So I started creeping around, and I’m on the outside of this building, where there are lots and lots of windows, and I’m assuming he’s just going to jump out of one, so I’m a bit nervous…but more than fear, all I feel is regret for what I know I have to do.  And I’m walking along…slowly…slowly…trying to reach the edge of the building, where I’m just going to turn the corner and creep along the back wall–alone.

I don’t know what exactly I expect to find–probably him in his costume (which looked oddly like a cross between Spider-Man and Strong Bad…hmm), feeding on some unsuspecting soul.

Well, I reach the edge of the building, and there’s a short hand rail stretching back into the woods, and I figure I’m going to climb over it, when I step forward, and somebody else steps forward from around the corner.

For some reason, it’s Clive Owen.  (The last time I saw him in anything was Closer, but that was about two weeks ago.  Hmmm.)

He looks…well, really hot (it’s Clive Owen, I mean…come on).  But he’s not in the Strong Bad costume–he was wearing a long-sleeved bluish shirt (I think Crayola might call it “cornflower” or “midnight blue”–been a while since I opened a box of those) and jeans and just brown shoes, and he seems…relatively normal, so I just say, a bit calmly, “Oh–hello.”

He just…stares at me for a moment, and finally says slowly, “Who are you?”

I guess I gave him a name.  I’m not really sure.  I just remember him staring, in all his hotness.

Turns out (and I don’t know if he told me this or if I just…knew it) he was the guy I was looking for, just not currently in costume, and he’d been creeping along the other side of the building, because he’d…spotted my soul…creepy…and was following along beside me so he could spring out and…I guess eat me.

But as he was following along, he was staring at my soul and thinking, against his will almost, without even really realizing it…that there was something so absolutely lovely and pure about it (shut up, guys, I already told you it wasn’t really me) that he just knew he wanted to get closer…and the closer he got, the more entranced he became by this complete innocence I must have been radiating.  (Perhaps this comes from my joke to Steve last night, while putting away the basket that held the taco shells, that I always felt like Little Red Riding Hood carrying it.)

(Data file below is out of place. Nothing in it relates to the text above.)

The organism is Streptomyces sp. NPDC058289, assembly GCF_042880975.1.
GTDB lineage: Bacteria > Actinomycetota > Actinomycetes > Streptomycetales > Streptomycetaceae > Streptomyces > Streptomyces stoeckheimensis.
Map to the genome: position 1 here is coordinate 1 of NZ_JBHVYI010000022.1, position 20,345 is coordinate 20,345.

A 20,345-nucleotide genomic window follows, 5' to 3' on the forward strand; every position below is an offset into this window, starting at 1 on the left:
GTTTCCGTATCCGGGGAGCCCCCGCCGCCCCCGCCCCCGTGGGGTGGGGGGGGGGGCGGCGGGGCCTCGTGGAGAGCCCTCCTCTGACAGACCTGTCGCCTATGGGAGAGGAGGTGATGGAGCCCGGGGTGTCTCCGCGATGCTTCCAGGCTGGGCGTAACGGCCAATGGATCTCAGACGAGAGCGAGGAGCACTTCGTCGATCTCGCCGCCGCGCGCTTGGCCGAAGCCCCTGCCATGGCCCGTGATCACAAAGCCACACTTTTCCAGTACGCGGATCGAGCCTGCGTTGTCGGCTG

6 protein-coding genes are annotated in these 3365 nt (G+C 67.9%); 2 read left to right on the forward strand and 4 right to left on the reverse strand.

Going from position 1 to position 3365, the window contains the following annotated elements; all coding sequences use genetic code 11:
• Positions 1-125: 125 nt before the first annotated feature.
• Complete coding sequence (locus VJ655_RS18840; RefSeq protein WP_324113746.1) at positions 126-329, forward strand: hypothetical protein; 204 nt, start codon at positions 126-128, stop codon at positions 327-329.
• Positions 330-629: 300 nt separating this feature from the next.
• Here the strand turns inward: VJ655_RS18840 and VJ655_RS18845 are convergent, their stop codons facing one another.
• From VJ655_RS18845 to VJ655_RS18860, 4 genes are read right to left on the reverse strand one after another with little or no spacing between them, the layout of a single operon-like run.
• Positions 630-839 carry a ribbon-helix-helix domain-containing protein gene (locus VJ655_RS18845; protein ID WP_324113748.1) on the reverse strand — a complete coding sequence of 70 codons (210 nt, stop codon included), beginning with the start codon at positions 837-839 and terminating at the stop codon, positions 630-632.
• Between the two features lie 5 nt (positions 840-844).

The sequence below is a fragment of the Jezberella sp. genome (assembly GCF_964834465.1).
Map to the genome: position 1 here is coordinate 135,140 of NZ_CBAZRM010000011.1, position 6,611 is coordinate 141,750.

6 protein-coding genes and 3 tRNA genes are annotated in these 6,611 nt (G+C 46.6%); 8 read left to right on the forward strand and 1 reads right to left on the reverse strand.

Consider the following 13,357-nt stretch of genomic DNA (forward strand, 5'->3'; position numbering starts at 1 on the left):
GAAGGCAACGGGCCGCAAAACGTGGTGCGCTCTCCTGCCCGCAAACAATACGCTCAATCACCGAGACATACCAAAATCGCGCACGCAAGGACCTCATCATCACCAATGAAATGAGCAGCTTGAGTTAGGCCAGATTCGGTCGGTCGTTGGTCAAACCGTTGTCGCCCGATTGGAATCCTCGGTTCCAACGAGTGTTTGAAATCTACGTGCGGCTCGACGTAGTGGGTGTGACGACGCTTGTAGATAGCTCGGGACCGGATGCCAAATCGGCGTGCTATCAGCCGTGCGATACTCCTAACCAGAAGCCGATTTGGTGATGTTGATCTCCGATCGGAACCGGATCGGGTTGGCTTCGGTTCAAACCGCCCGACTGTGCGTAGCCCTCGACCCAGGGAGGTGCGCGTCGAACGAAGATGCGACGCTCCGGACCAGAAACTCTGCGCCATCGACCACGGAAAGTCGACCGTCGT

Anyway…he just became so entranced by my “innocence” that it completely washed over him and changed him back–but not immediately–he was very cautious at first, not exactly sure what was going on (maybe he didn’t know anything was going on)…and…I’ve got to go to class in a minute, that’s why I’m rushing along here.  I think there may have been a lot more to it but it’s time to go.

Review of “The Mysteries” by Lisa Tuttle

I’ve always been obsessed with faerie tales, but ever since I read Tolkien’s novella, Smith of Wootton Major, I have also been obsessed with the land of Faerie (or Faery).  Not the little winged, insect-type faeries.  Not Tinker Bell.  But Faeries, as in the inhabitants of Faerieland.  I completely lapped up the miniseries Jonathan Strange and Mr. Norrell (though I have yet to get my hands on the book) and am seeking more like it.

I’ve spent the last few days sick and reading this really cool book called The Mysteries by Lisa Tuttle–an American who relocated to Scotland.

I wasn’t originally going to get a book.  I had strong convictions when I entered the library (“Don’t get a book!  You have stacks of books already!  You don’t need any more!”) but my dad took a lot longer than I did picking out the CDs he wanted, so there was nothing else for it than to go study the books.  And sure, I picked several up, but I had the willpower to put them back down again—until this one.  The title, and the Celtic-looking…thing…on the spine…well, I had to find out what that was.

The first thing I noticed on the cover was the enlarged picture from the spine…what appeared to be a door in a stone wall.  Underneath was the teaser:  “What happens when someone vanishes without a trace?”  At the very top, a promotional quote from Dean Koontz:  “A thriller, detective story, and fantasy all in one.  A winner!”

I knew I had to read this book.

Even so, I’d sworn I wasn’t going to get anything, so I opened the inside cover to read more about it and to see if it could wait.